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United States Department of Agriculture

Agricultural Research Service

Title: A new Potyvirus sp. infects Verbena exhibiting leaf mottling symptoms

item Kraus, J
item Cleveland, S
item Tzanetakis, I
item Keller, Karen
item Putnam, M
item Martin, Robert - Bob

Submitted to: Plant Disease
Publication Type: Peer Reviewed Journal
Publication Acceptance Date: 5/3/2010
Publication Date: 9/3/2010
Citation: Kraus, J., Cleveland, S., Tzanetakis, I.E., Keller, K.E., Putnam, M., Martin, R.R. 2010. A new Potyvirus sp. infects Verbena exhibiting leaf mottling symptoms. Plant Disease. 94:1132-1136.

Interpretive Summary: Analysis of verbena plants cultivar 'Taylor Town Red' that exhibited mottling and necrotic symptoms revealed these plants were infected with three viruses. One of these viruses, named Verbena virus Y, is related to Potato virus Y and was transmitted to potato by mechanical transmission along with Coleus vein necrosis virus that coinfected the original verbena plants. The infected potatoes were stunted, but we were unable to separate the two viruses to determine the impact of each virus in single infections. Both viruses also were transmitted, albeit inefficiently, by the green peach aphid. Whether verbena infected with Verbena virus Y can serve as a reservoir for virus transmission to potato is unclear.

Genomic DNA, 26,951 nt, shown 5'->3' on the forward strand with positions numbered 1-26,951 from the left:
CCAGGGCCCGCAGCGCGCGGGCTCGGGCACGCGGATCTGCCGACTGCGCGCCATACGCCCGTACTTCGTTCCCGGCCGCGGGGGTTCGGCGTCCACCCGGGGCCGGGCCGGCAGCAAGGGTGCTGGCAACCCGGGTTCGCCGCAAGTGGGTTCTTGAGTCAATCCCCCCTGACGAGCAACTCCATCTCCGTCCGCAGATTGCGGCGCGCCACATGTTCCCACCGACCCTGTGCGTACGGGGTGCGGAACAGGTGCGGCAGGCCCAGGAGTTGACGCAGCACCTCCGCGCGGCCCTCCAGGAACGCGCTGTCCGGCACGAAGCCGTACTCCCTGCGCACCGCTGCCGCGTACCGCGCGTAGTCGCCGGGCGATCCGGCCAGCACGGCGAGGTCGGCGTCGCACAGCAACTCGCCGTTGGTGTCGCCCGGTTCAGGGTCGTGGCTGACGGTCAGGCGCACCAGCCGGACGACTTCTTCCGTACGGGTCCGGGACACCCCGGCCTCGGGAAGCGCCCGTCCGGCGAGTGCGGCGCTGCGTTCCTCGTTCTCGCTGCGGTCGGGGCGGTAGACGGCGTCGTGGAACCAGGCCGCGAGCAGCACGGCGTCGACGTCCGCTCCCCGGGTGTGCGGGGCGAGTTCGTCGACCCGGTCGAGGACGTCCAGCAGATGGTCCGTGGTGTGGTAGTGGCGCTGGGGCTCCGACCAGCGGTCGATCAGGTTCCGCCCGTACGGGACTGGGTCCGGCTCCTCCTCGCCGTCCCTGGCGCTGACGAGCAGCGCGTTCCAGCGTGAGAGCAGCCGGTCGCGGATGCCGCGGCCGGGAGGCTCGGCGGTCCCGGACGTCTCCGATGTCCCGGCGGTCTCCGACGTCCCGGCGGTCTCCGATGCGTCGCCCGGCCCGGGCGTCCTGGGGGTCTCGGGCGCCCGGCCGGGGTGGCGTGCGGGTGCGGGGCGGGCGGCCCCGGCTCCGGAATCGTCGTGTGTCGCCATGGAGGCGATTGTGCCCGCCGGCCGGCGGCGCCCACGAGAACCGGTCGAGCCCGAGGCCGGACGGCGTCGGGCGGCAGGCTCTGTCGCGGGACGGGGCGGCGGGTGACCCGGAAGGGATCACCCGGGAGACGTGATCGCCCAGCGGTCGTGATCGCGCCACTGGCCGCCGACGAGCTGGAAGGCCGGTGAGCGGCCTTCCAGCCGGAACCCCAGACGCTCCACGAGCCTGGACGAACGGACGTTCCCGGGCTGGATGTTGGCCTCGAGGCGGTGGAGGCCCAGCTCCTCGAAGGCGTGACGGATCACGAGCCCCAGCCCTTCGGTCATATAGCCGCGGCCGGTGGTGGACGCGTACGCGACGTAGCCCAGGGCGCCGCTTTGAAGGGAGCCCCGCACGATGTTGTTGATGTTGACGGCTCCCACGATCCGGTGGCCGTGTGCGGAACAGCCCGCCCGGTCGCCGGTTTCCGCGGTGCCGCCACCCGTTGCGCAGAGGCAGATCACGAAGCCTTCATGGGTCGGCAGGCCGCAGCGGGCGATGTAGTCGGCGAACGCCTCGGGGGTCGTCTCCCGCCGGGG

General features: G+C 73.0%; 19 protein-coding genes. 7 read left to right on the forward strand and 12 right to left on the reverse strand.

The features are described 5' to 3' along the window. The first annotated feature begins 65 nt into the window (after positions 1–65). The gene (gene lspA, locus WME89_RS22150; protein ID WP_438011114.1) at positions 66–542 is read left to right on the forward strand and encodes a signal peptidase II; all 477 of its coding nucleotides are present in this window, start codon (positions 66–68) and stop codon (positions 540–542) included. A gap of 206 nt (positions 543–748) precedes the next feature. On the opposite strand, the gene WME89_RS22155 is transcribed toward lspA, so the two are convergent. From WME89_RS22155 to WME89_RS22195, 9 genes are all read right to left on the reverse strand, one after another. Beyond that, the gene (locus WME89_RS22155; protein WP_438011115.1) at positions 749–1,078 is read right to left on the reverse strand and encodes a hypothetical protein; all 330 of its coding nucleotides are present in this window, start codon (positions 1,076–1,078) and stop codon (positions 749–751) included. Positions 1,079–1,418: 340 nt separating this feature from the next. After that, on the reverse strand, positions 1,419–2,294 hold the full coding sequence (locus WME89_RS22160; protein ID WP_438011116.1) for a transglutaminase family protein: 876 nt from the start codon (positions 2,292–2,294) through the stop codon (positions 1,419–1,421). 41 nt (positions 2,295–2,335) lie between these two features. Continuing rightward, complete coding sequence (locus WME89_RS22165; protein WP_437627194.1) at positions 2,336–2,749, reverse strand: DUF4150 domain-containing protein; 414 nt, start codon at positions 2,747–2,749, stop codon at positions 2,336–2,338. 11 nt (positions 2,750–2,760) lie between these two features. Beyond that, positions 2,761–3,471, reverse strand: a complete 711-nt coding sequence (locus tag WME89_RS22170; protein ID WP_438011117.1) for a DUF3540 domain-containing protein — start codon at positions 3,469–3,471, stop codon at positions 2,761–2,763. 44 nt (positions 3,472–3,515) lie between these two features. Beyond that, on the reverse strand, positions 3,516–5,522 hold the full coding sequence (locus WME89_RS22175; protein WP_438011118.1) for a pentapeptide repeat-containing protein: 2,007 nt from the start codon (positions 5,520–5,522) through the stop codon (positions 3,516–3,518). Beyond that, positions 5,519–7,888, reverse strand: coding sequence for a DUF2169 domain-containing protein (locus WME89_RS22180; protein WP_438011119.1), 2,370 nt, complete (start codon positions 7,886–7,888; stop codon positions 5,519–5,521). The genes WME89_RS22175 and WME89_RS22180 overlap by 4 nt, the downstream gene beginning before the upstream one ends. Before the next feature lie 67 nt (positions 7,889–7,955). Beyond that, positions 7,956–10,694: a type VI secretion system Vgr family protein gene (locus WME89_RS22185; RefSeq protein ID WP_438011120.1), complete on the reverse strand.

Technical Abstract: Verbena cv. 'Taylor Town' plants showed mottling symptoms that turned necrotic as leaves matured, suggesting virus infection. Virus purifications disclosed the presence of elongated and spherical particles, evidence of multiple virus infection whereas double-stranded RNA analysis revealed the presence of several bands, absent in healthy plants. After shotgun cloning, three viruses were identified in 'Taylor Town': Broad bean wilt virus-1, Coleus vein necrosis virus and a novel potyvirus. We characterized and studied the epidemiology of the novel potyvirus, provisionally named Verbena virus Y (VVY). VVY belongs to the Potato virus Y group, has solanaceous plants as alternative hosts and can be transmitted by the green peach aphid.

Last Modified: 10/15/2017
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